The first point I would make is that this problem is not limited to virtue ethics. The fact that in a pluralistic society there will always be differences with respect to the good creates profound challenges for political theory and practice. Similar problems arise when we take a rights-based approach. Pluralistic societies are often divided on rights (consider abortion, sexual diversity, minority rights, and so forth). The fact that rights evolve, and that they conflict, and thus upholding rights is often a matter of balancing different rights-based claims, is not a good reason to suggest that there is something wrong with rights. Some rights become deeply entrenched, widely accepted, and robustly enforced, while others are more contested. In other words, it is not clear to me how finding agreement on what is good is any different, in principle, from balancing rights. Perhaps the difference lies in the fact that more work has been done to understand rights and how to balance them in countries like Canada and the US. A similar argument could be made about utilitarianism, but it is a feeble defense of an argument to suggest that other theories fare no better. So a more productive response is to develop the idea of convergence on the good.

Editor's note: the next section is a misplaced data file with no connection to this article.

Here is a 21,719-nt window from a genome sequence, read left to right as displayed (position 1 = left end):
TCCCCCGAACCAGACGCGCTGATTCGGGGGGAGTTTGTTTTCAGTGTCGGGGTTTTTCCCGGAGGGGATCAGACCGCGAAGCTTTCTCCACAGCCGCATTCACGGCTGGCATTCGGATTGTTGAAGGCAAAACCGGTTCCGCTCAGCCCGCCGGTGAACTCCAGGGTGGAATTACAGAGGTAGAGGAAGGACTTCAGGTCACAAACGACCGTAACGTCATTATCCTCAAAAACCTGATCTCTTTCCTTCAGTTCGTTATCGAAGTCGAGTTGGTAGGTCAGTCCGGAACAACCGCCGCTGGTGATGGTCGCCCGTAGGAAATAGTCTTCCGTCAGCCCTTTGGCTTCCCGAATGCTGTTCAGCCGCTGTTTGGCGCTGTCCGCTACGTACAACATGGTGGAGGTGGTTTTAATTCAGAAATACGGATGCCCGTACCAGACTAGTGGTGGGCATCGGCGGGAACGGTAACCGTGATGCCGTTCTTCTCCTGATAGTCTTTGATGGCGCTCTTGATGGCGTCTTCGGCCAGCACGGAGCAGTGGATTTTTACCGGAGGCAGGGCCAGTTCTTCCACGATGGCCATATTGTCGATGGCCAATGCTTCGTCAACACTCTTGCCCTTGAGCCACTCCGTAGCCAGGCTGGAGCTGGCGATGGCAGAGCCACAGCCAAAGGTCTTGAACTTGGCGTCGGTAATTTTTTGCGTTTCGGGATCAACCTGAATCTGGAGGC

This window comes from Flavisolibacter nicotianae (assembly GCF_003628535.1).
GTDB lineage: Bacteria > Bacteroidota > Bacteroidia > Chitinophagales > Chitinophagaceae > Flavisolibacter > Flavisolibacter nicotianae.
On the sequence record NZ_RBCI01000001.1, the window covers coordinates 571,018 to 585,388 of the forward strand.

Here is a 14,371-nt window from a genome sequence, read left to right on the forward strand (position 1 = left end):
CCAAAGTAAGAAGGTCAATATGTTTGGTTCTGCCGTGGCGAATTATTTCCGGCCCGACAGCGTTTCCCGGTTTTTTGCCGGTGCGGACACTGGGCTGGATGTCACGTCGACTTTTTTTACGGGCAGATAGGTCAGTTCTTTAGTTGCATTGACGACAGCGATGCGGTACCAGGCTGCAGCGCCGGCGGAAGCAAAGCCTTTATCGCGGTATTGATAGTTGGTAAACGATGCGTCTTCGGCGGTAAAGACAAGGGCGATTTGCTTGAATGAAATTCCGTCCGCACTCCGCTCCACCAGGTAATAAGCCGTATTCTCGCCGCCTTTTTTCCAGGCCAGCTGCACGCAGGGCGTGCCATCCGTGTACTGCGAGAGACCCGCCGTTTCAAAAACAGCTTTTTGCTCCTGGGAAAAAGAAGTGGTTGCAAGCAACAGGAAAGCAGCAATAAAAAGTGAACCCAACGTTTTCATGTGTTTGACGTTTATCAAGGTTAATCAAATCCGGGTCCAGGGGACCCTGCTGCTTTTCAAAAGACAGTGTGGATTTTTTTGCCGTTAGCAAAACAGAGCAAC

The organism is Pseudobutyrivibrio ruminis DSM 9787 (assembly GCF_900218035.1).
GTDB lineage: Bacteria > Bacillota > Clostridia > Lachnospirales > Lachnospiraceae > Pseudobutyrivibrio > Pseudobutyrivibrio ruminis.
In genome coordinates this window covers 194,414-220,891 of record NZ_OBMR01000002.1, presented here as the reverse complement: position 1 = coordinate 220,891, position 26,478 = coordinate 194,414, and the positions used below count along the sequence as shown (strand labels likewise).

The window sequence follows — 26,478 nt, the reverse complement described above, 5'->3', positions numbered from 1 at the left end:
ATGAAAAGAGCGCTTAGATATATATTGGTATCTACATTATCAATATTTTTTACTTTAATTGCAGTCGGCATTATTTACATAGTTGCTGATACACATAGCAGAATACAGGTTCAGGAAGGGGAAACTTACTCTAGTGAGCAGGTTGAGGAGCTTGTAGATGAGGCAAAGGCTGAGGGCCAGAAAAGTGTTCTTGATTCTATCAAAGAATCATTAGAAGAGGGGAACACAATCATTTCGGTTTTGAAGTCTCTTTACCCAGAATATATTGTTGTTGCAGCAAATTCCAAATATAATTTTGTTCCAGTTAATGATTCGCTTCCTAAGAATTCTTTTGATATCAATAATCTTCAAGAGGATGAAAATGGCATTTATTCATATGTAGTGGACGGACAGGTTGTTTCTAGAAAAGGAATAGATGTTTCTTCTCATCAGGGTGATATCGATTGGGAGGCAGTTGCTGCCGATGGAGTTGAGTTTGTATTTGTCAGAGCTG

We already agree on many common goods. As Andrew Yuengert says, “I think the case for despair over agreement on basic goods is overstated. We have more in common than we admit. If human flourishing were not a shared reality, we could not talk about people doing well or poorly in life, making good and bad decisions.” Common goods are not merely a matter of taste or preference. A good teacher will be able to educate her pupils more than a mediocre one. The good in question is the imparting of skills and knowledge to the pupil. Despite pluralism, any practice can be performed well or badly, and we generally recognize such differences. Indeed, our society can scarcely function without recognizing these differences.